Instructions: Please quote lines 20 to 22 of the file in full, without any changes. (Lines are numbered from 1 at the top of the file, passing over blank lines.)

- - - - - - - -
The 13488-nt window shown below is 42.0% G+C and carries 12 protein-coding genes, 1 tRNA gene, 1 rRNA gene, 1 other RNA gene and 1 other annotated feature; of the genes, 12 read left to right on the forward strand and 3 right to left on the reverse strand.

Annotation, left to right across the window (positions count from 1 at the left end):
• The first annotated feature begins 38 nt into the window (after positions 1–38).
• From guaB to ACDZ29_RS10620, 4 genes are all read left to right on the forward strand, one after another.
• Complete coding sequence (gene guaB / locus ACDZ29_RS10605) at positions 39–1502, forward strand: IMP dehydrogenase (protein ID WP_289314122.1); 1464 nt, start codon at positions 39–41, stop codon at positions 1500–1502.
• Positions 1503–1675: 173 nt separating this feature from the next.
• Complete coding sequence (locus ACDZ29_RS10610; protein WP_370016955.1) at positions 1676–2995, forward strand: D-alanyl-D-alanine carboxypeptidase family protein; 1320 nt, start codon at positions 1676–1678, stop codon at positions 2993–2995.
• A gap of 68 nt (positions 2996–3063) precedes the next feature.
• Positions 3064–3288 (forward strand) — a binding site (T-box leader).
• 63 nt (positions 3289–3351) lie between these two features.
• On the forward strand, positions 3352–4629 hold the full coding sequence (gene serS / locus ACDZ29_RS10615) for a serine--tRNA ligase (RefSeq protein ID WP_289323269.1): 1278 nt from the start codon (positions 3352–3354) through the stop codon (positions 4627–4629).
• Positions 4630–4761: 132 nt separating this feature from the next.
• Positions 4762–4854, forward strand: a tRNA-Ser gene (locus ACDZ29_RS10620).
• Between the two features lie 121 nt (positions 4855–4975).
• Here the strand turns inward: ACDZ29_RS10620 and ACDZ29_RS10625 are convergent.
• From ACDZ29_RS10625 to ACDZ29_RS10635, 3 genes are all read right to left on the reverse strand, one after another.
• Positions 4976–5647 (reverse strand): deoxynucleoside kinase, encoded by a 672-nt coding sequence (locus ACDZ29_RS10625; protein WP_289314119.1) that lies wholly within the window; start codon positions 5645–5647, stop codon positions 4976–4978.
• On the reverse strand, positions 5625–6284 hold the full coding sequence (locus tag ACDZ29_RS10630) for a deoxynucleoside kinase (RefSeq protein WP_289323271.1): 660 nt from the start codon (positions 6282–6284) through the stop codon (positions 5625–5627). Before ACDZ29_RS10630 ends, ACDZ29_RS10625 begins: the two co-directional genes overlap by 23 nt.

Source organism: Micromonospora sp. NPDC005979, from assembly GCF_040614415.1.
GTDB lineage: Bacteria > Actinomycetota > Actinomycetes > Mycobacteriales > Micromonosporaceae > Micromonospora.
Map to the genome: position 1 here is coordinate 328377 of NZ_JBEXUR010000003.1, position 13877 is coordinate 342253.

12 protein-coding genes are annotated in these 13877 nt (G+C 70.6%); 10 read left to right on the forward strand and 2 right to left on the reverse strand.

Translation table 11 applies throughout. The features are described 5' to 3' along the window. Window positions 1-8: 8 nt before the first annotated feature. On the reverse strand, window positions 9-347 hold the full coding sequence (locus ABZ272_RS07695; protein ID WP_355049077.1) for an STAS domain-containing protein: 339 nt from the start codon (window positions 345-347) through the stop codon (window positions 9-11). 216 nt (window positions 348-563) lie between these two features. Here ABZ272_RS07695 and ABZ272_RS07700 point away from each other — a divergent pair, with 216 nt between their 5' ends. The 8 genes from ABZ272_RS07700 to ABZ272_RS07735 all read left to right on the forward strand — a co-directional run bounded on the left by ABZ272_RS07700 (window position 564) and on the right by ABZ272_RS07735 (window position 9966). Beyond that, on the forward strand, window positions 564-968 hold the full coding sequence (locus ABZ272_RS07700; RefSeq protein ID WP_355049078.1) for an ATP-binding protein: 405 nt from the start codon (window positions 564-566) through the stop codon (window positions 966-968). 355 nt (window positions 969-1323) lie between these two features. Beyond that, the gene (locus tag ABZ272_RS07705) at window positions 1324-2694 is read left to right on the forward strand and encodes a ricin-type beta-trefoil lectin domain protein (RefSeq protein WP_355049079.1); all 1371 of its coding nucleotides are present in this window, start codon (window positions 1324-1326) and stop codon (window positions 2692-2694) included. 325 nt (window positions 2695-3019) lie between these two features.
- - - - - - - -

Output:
GTDB lineage: Bacteria > Actinomycetota > Actinomycetes > Mycobacteriales > Micromonosporaceae > Micromonospora.
Map to the genome: position 1 here is coordinate 328377 of NZ_JBEXUR010000003.1, position 13877 is coordinate 342253.

12 protein-coding genes are annotated in these 13877 nt (G+C 70.6%); 10 read left to right on the forward strand and 2 right to left on the reverse strand.